40. 40. Wailoo AJ, Bansback N, Brennan A, Michaud K, Nixon RM, Wolfe F. Biologic drugs for rheumatoid arthritis in the Medicare program: a cost-effectiveness analysis. Arthritis Rheum. 2008;58: 939–46. pmid:18383356
  41. 41. Bansback NJ, Brennan A, Ghatnekar O. Cost effectiveness of adalimumab in the treatment of patients with moderate to severe rheumatoid arthritis in Sweden. Ann Rheum Dis. 2005;64: 995–1002. pmid:15550533
  42. 42. Yuan Y, Trivedi D, Maclean R, Rosenblatt L. Indirect cost-effectiveness analyses of abatacept and rituximab in patients with moderate-to-severe rheumatoid arthritis in the United States. J Med Econ. 2010;13: 33–41. pmid:20001596
  43. 43. Vera-Llonch M, Massarotti E, Wolfe F, Westhovens R, Sofrygin O, Maclean R, et al. Cost-Effectiveness of Abatacept in Patients with Moderately to Severely Active Rheumatoid Arthritis and Inadequate Response to Tumor Necrosis Factor- α Antagonists. J Rheumatol. 2008;35: 1745–1753. pmid:18634164
  44. 44. Marra CA, Marion SA, Guh DP, Najafzadeh M, Wolfe F, Esdaile JM, et al. Not all “quality-adjusted life years” are equal. J Clin Epidemiol. 2007;60: 616–624. pmid:17493521
  45. 45. Lindgren P, Geborek P, Kobelt G. Modeling the cost-effectiveness of treatment of rheumatoid arthritis with rituximab using registry data from Southern Sweden. Int J Technol Assess Health Care. 2009;25: 181–189. pmid:19331709
  46. 46. Coyle D, Judd M, Blumenauer B, Cranney A, Tugwell P, Well GA. Infliximab and Etanercept in Patients with Rheumatoid Arthritis: A Systematic Review and Economic Evaluation [Technology report no 64]. Ottawa: Canadian Coordinating Office for Health Technology Assessment. 2006. Available: Accessed 4 February 2015.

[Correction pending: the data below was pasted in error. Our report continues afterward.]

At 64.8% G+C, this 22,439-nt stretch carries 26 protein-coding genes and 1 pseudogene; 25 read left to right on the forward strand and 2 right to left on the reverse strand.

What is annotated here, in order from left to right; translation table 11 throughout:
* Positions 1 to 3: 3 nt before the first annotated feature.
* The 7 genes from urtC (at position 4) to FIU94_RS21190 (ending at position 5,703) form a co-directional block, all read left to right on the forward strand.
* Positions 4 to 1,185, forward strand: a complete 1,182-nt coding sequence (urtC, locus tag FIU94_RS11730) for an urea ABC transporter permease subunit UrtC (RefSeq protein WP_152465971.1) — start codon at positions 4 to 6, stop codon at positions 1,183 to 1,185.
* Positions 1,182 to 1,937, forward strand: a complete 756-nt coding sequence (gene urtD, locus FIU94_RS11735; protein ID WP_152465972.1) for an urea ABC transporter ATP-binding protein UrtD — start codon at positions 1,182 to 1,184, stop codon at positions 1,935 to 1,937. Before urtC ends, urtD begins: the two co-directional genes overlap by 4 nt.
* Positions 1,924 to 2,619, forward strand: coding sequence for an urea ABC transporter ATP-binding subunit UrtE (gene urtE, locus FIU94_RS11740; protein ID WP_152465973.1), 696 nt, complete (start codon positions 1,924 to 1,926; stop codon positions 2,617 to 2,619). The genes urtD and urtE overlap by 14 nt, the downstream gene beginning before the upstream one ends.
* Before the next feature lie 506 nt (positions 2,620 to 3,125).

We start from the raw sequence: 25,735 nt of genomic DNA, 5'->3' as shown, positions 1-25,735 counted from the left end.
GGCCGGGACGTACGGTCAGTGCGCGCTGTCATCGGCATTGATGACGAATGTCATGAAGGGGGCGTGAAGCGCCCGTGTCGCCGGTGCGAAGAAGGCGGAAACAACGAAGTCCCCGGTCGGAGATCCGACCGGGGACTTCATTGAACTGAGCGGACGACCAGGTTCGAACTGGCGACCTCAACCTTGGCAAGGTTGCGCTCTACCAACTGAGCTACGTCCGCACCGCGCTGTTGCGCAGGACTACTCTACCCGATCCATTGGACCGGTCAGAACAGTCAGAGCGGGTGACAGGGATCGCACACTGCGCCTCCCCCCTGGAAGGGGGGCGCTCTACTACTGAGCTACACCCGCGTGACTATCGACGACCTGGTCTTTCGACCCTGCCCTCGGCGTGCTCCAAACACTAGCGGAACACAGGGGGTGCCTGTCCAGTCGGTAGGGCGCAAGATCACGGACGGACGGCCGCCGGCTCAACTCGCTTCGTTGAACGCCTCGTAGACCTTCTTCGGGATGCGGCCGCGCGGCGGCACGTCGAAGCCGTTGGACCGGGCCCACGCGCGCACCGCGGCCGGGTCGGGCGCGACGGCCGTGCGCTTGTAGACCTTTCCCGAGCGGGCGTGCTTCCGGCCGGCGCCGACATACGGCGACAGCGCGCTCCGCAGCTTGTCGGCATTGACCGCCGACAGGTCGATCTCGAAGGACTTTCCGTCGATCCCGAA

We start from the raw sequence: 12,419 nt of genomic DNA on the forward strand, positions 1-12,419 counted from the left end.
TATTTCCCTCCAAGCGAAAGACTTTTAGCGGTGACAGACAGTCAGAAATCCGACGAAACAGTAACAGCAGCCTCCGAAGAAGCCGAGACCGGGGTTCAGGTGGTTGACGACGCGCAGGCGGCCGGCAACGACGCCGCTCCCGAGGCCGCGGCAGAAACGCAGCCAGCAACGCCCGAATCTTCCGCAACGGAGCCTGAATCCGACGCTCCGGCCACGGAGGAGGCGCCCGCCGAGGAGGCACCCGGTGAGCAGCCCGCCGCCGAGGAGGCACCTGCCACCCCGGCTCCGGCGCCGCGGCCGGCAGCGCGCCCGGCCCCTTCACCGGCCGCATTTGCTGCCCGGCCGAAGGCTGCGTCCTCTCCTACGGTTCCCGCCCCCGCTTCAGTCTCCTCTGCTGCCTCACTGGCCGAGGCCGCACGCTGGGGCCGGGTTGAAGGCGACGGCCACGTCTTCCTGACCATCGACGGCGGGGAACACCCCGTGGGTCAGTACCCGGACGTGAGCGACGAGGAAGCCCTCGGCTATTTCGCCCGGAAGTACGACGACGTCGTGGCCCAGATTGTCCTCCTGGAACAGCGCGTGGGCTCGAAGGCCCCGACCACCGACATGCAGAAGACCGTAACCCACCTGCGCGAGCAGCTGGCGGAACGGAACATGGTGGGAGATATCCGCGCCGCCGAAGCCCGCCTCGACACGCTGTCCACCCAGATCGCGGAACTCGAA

47. 47. Chiou C-F, Choi J, Reyes CM. Cost-effectiveness analysis of biological treatments for rheumatoid arthritis. Expert Rev Pharmacoecon Outcomes Res. 2004;4: 307–315. pmid:19807313
  48. 48. Canadian Agency for Drugs and Technologies in Health. Clinical and Economic Overview: Biological Response Modifier Agents for Adults with Rheumatoid Arthritis. CADTH Therapeutic Review. 2010. Available: Accessed 4 February 2015.
  49. 49. Brennan A, Bansback N, Reynolds A, Conway P. Modelling the cost-effectiveness of etanercept in adults with rheumatoid arthritis in the UK. Rheumatology(Oxford). 2004;43: 62–72. pmid:12890861
  50. 50. Barton P, Jobanputra P, Wilson J, Bryan S, Burls A. The use of modelling to evaluate new drugs for patients with a chronic condition: the case of antibodies against tumour necrosis factor in rheumatoid arthritis. Health Technol Assess. 2004;8: 1–104. pmid:15546515
  51. 51. Barbieri M, Wong JB, Drummond M. The cost effectiveness of infliximab for severe treatment-resistant rheumatoid arthritis in the UK. Pharmacoeconomics. 2005;23: 607–618. pmid:15960556
  52. 52. Kobelt G, Jönsson L, Young A, Eberhardt K. The cost-effectiveness of infliximab (Remicade) in the treatment of rheumatoid arthritis in Sweden and the United Kingdom based on the ATTRACT study. Rheumatology(Oxford). 2003;42: 326–335. pmid:12595631
  53. 53. Malottki K, Barton P, Tsourapas A, Uthman AO, Liu Z, Routh K, et al. Adalimumab, etanercept, infiximab, rituximab and abatacept for the treatment of rheumatoid arthritis after the failure of a tumour necrosis factor inhibitor: A systematic review and economic evaluation. Health Technol Assess. 2011;15: 1–278.
  54. 54. Hallinen TA, Soini EJ, Eklund K, Puolakka K. Cost-utility of different treatment strategies after the failure of tumour necrosis factor inhibitor in rheumatoid arthritis in the Finnish setting. Rheumatology(Oxford). 2010;49: 767–777. pmid:20100793
  55. 55. National Institution for Health and Clinical Excellence. Guide to the methods of technology appraisal 2013. 2013. Available: Accessed 4 February 2015.
  56. 56. Hoaglin DC, Hawkins N, Jansen JP, Scott D a, Itzler R, Cappelleri JC, et al. Conducting indirect-treatment-comparison and network-meta-analysis studies: report of the ISPOR Task Force on Indirect Treatment Comparisons Good Research Practices: part 2. Value Health. 2011;14: 429–437. pmid:21669367